It was the 2007 tax year when the government allowed couples to split pension income.
This was not only an attractive tax policy, but a fair policy given Canada’s progressive tax rate system.
Pension splitting allows one spouse with a hefty pension to share the income with the other spouse who has lower or perhaps no income, lowering the overall tax burden to the household.
However, despite this favourable tax break, there are credits and payments that can be negatively impacted by a pension split so some math is necessary to ensure that the split doesn’t actually cost more than if it were not split.
A pension split can prevent the old age security “claw-back” that occurs when a person has income greater than the threshold amount.
However, in some cases the amount of income needed to be transferred to lower one spouse’s income to eliminate the claw-back can, in actual fact, increase the other spouse’s income to the point where the claw back now applies to them.
The appropriate split to avoid this must be calculated.
A similar issue arises with the federal age tax credit. The transfer of income between spouses can directly affect the size of the tax credit for both spouses so it’s important that the gain in tax credit for one spouse is not offset by a greater loss in the credit for the other spouse.
Then again, in its totality, sometimes the complete loss of a credit is outweighed by the aggregate reduction in taxes created by the split. Mathematically this is possible.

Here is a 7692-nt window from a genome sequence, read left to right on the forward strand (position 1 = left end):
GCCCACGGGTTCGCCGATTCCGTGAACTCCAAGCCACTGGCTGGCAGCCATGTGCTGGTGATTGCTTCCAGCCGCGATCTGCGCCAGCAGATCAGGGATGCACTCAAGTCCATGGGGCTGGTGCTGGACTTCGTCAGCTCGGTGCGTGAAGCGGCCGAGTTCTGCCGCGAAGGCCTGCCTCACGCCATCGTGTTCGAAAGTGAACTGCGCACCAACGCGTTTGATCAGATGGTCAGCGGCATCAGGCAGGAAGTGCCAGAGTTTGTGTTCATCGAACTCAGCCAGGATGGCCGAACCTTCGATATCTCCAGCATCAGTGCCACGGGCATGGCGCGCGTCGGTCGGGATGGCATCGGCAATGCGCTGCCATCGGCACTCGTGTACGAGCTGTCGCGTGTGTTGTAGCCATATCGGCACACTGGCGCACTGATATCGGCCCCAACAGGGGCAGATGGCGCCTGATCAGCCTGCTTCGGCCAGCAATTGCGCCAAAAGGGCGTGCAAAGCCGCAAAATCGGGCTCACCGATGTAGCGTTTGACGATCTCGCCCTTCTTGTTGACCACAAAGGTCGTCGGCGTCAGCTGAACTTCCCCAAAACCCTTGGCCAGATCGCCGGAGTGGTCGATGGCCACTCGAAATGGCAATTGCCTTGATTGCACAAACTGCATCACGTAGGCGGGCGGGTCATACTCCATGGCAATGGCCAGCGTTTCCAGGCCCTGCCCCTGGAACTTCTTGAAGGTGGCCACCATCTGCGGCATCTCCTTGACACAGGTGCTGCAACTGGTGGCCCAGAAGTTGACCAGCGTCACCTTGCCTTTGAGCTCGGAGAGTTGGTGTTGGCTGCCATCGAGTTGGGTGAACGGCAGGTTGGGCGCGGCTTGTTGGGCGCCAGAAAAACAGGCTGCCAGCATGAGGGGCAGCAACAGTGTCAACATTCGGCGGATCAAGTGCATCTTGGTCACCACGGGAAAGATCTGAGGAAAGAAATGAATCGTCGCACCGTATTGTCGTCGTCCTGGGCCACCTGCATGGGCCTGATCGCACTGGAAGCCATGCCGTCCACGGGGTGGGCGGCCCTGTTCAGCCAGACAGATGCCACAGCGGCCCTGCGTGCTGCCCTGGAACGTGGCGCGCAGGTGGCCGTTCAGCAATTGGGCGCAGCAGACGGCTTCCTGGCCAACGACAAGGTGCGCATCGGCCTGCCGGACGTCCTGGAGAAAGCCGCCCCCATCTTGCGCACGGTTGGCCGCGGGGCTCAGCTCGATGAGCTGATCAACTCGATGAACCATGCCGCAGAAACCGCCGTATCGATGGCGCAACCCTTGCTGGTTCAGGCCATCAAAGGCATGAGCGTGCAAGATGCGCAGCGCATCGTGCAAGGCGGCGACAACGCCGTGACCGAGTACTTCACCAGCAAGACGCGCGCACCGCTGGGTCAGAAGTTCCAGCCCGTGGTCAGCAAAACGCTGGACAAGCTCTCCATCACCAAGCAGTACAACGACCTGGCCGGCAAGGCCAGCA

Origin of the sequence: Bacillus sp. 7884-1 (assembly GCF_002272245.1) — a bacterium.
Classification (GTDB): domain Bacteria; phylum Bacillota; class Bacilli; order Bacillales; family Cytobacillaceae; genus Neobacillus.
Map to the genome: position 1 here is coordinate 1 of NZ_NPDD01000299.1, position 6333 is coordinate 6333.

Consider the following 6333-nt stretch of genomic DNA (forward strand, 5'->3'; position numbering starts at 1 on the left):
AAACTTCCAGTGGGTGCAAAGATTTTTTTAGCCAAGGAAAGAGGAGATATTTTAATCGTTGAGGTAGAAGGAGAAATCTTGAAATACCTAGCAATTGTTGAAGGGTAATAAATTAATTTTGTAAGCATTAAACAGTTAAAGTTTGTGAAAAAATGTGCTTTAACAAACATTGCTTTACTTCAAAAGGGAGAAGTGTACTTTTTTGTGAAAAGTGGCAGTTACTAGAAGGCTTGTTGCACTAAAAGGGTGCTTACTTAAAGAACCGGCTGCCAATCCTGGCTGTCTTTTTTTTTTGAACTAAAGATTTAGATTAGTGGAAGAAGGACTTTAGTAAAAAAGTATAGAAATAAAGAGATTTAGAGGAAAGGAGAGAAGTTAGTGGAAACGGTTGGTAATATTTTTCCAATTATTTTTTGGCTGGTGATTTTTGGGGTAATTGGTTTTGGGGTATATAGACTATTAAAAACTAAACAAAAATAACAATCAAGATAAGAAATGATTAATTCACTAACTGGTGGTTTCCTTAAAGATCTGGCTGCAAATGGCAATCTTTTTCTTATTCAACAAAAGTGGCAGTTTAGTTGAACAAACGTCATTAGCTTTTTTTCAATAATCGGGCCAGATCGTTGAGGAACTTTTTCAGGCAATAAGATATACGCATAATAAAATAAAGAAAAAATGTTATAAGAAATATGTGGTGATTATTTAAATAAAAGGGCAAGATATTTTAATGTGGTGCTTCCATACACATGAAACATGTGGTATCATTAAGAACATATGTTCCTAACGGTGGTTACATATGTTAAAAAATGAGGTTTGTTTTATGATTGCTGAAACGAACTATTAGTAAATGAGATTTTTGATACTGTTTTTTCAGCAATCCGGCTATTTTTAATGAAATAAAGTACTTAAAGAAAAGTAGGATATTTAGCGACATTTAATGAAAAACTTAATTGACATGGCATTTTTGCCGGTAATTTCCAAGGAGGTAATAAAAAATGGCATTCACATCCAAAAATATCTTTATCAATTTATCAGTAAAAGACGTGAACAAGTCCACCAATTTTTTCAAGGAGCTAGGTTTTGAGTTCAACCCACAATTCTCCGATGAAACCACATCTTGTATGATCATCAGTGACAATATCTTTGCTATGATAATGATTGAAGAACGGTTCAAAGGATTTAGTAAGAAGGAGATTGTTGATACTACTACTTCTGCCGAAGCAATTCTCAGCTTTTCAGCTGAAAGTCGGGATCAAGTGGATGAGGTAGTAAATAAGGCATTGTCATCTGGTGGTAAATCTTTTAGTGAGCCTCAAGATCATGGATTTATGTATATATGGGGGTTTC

A pension split may also lead to double dipping when it comes to the pension credit.
That is, if the receiving spouse has no eligible pension income, once having pension income due to the pension split, that spouse can qualify for up to $2,000 of the pension credit, in effect doubling the pension credit for the couple.
For this double dip, each spouse must be 65 or older.
To be eligible for pension splitting, the transferring spouse must be receiving eligible pension income such as superannuation or a private pension plan or be over 65 to then include annuities and RIF payments.
Up to 50 per cent of the eligible pension can be split with the spouse of any age but if under 65, there is a restriction on types of eligible pension.
Only registered pension plan income or pension income received because of the death of the spouse can be split.
With regards to the government’s various pension incomes, these cannot be split.
However, spouses can elect to pool this pension income and receive a shared amount of this total income, in effect splitting income and reducing overall taxes.
This election is made directly to the Canada Pension Plan and not through CRA.
The process of optimizing a pension split is not simple, and if doing it by hand use a calculator, pencil and paper, and have an eraser handy!
Or consider software, and really, software is the only efficient way to optimize a pension split.
On this point, a word of caution.
After your returns are prepared, be sure your final step in your tax prep is to optimize the pension split to ensure any late changes you may have made to either of your tax returns is taken into account by the software.
The smallest change can totally change the pension split.
Ron Clarke is owner of JBS Business Services in Trail, providing accounting and tax services.